The annual release of the Major League Baseball schedule is usually a pretty fun night. You get to see what's lined up for Opening Day. You see how specialty games -- such as the one in Williamsport, Pennsylvania, or the once-planned series this year in London -- fit onto the calendar. Most of all, it's the unfurling of 2,430 glorious games of baseball that will play out over six months. The original version of the 2020 schedule was released way back in August of last year. That feels like a different epoch.
Monday's release of the shortened version of the 2020 schedule didn't quite stack up to the usual flurry of excitement. Of the 2,430 games we usually get, there will be 900 -- or at least we hope there will be. Sixty games per team, the fewest in the major leagues since the 1870s, will determine who squeezes into the usual playoff format. Of the many things we could say about such a state of things, we can at least say this: We've never seen a big league schedule such as this one.
Strength of schedule isn't usually a big factor in deciding the final standings. Teams competing for the same division title usually play nearly identical schedules. There is a bit of variation for the teams competing for wild-card slots, but it isn't typically a deciding factor. This time, however, relative schedule strength has a wider range than in any season we've had.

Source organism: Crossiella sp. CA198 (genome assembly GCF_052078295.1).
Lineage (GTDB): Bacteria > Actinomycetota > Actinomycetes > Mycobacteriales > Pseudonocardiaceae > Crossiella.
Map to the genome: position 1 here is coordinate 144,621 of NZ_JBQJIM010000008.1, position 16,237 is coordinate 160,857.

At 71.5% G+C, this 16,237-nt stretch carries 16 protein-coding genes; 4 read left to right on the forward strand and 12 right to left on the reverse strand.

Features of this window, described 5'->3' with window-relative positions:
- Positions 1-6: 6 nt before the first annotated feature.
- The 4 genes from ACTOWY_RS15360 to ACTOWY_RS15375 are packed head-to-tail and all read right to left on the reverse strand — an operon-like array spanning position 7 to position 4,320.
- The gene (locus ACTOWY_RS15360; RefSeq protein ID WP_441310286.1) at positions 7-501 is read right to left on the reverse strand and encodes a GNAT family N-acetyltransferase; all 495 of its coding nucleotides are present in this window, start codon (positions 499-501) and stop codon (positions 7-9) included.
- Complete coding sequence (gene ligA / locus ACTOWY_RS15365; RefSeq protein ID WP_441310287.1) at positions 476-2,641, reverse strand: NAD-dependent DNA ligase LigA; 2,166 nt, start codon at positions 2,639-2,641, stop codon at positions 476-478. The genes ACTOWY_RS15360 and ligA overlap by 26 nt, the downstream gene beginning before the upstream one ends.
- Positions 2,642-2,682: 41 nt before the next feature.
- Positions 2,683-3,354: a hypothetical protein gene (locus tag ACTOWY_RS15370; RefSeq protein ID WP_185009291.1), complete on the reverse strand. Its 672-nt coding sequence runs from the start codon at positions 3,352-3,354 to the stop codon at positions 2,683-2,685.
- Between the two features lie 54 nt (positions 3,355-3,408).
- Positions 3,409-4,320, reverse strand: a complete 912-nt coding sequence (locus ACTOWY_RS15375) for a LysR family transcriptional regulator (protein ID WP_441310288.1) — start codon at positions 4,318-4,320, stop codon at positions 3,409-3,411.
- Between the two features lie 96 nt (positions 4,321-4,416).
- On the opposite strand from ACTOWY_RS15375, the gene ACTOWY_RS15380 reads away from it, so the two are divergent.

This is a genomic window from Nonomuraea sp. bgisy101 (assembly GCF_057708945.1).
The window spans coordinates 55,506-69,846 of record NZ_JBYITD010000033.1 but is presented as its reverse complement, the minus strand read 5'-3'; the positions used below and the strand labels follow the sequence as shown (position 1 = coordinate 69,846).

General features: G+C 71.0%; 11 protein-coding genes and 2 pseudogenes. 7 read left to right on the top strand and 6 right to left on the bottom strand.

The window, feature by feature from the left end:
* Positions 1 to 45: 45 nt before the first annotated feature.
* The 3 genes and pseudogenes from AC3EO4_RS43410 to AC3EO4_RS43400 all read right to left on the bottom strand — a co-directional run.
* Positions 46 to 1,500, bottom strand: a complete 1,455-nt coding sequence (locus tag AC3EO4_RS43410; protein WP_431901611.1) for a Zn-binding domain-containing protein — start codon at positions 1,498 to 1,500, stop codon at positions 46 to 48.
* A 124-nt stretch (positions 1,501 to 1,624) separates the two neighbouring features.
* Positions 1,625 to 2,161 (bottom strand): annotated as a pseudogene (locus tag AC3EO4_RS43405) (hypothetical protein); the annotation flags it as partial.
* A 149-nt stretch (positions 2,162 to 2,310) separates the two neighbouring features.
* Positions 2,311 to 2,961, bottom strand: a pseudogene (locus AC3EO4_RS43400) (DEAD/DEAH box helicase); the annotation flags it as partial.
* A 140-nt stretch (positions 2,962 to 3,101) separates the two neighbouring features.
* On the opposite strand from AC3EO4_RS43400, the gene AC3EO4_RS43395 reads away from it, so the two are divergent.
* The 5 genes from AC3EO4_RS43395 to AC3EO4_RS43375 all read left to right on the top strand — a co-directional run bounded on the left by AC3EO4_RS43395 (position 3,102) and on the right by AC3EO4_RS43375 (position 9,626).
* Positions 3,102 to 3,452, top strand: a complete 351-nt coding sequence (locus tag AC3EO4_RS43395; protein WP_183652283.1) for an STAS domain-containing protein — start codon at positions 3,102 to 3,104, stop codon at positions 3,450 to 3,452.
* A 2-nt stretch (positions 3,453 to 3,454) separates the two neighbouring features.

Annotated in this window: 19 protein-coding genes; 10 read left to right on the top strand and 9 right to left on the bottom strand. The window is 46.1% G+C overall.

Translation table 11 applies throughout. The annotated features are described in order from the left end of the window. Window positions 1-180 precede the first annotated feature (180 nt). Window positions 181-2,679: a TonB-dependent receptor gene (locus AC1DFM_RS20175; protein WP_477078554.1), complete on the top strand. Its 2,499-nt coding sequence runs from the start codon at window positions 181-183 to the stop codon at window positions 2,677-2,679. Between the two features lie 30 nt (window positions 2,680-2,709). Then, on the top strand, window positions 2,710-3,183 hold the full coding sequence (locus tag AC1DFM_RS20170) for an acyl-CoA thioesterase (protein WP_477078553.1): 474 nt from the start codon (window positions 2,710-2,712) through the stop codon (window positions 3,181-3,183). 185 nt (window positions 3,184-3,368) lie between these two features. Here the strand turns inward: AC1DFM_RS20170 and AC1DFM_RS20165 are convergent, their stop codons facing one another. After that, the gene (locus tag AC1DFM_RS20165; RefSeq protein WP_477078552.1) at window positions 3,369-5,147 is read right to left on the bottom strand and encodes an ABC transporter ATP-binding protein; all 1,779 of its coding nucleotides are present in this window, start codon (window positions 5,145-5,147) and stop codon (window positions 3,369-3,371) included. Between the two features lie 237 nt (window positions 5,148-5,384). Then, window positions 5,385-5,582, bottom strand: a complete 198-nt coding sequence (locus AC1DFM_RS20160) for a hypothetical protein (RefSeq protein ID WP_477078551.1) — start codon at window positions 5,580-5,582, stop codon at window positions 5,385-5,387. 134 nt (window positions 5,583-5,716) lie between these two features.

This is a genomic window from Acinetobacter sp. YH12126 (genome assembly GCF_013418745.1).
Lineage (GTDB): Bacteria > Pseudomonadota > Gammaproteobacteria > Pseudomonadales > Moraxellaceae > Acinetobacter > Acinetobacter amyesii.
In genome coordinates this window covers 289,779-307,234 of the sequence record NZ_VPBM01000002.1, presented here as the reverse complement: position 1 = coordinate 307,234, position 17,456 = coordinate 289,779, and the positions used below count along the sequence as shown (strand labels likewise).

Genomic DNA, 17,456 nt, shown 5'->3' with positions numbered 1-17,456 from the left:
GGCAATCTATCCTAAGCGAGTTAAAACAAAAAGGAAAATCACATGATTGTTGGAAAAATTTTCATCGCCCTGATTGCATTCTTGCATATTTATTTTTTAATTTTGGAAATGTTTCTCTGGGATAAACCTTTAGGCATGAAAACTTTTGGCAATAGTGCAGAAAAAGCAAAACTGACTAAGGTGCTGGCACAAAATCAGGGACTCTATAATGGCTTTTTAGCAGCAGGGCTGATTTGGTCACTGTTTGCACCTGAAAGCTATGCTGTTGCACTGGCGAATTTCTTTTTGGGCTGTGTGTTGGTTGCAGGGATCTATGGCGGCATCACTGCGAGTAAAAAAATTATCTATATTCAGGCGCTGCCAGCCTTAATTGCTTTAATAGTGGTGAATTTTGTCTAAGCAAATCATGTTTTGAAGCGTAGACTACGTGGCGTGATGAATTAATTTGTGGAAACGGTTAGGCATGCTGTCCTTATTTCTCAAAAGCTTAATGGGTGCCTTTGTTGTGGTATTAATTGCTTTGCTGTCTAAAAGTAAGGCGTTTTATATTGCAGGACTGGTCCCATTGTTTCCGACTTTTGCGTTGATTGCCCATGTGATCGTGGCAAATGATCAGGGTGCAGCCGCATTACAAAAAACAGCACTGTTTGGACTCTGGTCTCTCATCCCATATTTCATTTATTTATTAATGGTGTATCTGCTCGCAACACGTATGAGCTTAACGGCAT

That's because of the unprecedented formula for this year's slate. Teams will play 40 of their 60 games within their own divisions (67%). That number is significantly higher than in a typical season, when teams face division opponents 76 times (47%). The other 20 games will be interleague matchups -- the exact number of games in which teams usually face the opposite circuit. However, those 20 matchups now make up a third of each team's schedule (33%) rather than being spread across 162 games (12%).